The culmination of all the weeks of practice learning the fox trot and cha-cha was a special, end-of-class dance. This was a big deal because everyone’s parents came and we dressed up and sat at round tables with white table clothes and showed off to our parents our good manners and fancy dances. But what I really, really looked forward to (besides dancing with Rusty Nichols, the boy I had a crush on at the time) was the Father-Daughter dance. 

I’m a little surprised by this, but what I remember most is the anticipation I had of the Father-Daughter dance, more than actually dancing with my dad. I remember looking SO forward to my dad coming and to him seeing me all dressed up. I remember thinking about what it would be like for him to make his way onto the dance floor; to look for me in the crowd of little girls; to find me and dance with me. I remember being so excited for this big moment and feeling proud that he was my dad. 

This memory and my savoring the anticipation of what it would be like to be pursued and found and chosen by my dad certainly speaks of that deep ache that still persists in me--and I think in most girls and grown women I know. It reveals how profound my desire to be desired and cherished--something my father offered me, though imperfectly. It echos the even more profound longing I have to be desired and loved and cherished by Someone with the capacity to love me perfectly--my Heavenly Father.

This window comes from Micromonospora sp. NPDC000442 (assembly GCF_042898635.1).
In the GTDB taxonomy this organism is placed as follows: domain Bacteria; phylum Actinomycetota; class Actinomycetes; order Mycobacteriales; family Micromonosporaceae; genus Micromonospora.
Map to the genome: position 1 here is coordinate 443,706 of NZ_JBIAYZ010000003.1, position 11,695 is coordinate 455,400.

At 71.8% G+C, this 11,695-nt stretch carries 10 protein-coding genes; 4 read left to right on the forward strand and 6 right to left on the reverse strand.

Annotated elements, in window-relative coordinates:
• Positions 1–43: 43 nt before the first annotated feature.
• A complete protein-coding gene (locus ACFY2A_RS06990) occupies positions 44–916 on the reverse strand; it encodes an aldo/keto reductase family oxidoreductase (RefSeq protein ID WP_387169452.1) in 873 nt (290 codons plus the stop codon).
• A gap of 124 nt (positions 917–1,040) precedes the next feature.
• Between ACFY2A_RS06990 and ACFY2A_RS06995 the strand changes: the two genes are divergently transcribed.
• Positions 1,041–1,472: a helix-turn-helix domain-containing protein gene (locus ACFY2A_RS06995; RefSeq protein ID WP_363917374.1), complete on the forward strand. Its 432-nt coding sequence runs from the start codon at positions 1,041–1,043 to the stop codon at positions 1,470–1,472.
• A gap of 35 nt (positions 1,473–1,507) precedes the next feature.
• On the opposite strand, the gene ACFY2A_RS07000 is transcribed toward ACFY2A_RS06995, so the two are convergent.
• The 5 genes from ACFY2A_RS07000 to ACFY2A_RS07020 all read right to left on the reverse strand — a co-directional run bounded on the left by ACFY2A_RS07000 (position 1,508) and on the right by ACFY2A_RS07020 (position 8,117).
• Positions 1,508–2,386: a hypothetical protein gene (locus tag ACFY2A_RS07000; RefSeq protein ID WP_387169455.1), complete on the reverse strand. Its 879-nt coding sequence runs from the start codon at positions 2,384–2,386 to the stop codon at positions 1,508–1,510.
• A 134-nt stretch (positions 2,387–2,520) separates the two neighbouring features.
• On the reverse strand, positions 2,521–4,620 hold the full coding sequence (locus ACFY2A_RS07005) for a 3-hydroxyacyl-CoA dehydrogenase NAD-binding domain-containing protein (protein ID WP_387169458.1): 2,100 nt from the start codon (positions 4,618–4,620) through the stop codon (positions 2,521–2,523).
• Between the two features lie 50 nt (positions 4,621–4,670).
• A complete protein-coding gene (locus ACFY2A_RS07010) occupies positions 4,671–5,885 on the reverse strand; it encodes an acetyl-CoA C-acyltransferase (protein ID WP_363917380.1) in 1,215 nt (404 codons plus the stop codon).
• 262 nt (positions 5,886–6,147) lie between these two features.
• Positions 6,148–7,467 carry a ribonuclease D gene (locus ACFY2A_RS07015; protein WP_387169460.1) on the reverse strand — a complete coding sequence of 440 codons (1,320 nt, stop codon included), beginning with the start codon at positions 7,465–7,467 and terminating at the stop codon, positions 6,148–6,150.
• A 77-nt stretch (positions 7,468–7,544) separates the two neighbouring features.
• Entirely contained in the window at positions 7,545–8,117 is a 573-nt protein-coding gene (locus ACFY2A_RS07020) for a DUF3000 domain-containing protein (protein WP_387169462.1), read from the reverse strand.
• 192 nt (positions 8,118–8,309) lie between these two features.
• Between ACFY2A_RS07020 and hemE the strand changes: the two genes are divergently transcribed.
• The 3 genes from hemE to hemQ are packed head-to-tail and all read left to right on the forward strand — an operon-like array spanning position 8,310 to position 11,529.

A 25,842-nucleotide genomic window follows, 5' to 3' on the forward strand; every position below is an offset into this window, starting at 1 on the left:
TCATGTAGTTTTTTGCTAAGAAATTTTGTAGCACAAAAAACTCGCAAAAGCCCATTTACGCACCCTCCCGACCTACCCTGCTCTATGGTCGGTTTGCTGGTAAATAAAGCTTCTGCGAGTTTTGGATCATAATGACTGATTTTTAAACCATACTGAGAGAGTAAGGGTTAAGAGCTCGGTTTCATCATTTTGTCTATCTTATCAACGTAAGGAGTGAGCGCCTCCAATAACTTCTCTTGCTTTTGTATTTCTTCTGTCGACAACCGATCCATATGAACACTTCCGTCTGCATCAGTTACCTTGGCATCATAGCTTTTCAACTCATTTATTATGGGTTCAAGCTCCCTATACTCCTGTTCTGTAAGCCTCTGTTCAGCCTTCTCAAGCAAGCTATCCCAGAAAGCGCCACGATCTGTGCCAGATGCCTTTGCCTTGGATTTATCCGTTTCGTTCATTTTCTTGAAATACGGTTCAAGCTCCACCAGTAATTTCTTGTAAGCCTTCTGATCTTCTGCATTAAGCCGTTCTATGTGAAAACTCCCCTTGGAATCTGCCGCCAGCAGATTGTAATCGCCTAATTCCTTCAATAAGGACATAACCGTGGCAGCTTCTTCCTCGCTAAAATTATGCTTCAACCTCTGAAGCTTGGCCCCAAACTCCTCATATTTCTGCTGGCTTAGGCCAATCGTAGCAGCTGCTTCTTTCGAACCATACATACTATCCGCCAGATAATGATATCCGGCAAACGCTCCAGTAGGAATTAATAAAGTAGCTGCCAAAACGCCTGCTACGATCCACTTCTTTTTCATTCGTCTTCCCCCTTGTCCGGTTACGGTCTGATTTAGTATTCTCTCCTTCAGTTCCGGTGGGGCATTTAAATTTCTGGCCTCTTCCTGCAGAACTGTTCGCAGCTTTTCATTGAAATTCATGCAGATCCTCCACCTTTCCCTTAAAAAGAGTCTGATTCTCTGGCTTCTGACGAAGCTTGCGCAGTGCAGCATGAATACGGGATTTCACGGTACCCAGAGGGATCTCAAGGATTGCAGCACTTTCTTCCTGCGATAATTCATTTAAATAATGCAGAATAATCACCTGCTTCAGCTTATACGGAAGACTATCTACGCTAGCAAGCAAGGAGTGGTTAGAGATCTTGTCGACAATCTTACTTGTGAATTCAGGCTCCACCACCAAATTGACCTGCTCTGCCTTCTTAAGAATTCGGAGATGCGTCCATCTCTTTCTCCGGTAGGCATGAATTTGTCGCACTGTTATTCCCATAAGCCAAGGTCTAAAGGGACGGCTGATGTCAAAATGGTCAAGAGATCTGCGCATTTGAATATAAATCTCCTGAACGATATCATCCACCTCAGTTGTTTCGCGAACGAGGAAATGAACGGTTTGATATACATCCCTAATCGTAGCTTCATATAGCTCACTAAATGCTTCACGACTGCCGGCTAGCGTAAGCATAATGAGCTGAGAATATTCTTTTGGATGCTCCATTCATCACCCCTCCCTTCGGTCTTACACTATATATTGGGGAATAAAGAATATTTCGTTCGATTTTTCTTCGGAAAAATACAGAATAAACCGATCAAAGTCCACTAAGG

It was an extra sweet gift today, of all days, to be reminded of my first Father-Daughter dance.I love you Dad. I’m still proud of you. I remember you today with gratefulness. Thanks for dancing with me.

Sunday, August 24, 2014

"You're Afriad of Empty"

We stood in the foyer of our home, saying good bye to some new friends who had stopped by to meet us and hear the story of Sustainable Faith Indy. We’d had one of those serendipitous visits where you feel as though you’ve met some new friends who, in truth, are old friends—kindred spirits. Just before they walked out the door, the husband turned and said to me, “What I’ve been hearing from the Lord these days is, '_______, You’re afraid of empty.’”

Something of his words, that simple statement, felt unusual and personally significant. I’ve continued to ponder them since and brought them into my own time of contemplation and prayer. I’ve wondered if they are words for me. If I’m afraid of empty.

Empty is a negative word. It means to be without. To have nothing. Empty stomachs growl. Empty pockets beg. Empty words are vacuous and insincere. Empty thoughts are meaningless. Yet how might empty be an invitation from God; something that God desires of me; of us? What happens when I’m empty? What happens when I’m not?

When I’m empty of words I listen better. I’m not so eager to say what’s on my mind and short change someone else from being able to share fully and without interruption. When I’m empty of activity, it creates space in my life to listen to God and my own heart. When I slow down and become still, I am far more able to hear his still small voice. When I’m empty of my ego, my false self, the true and real self in me has room to expand and fill with life and love.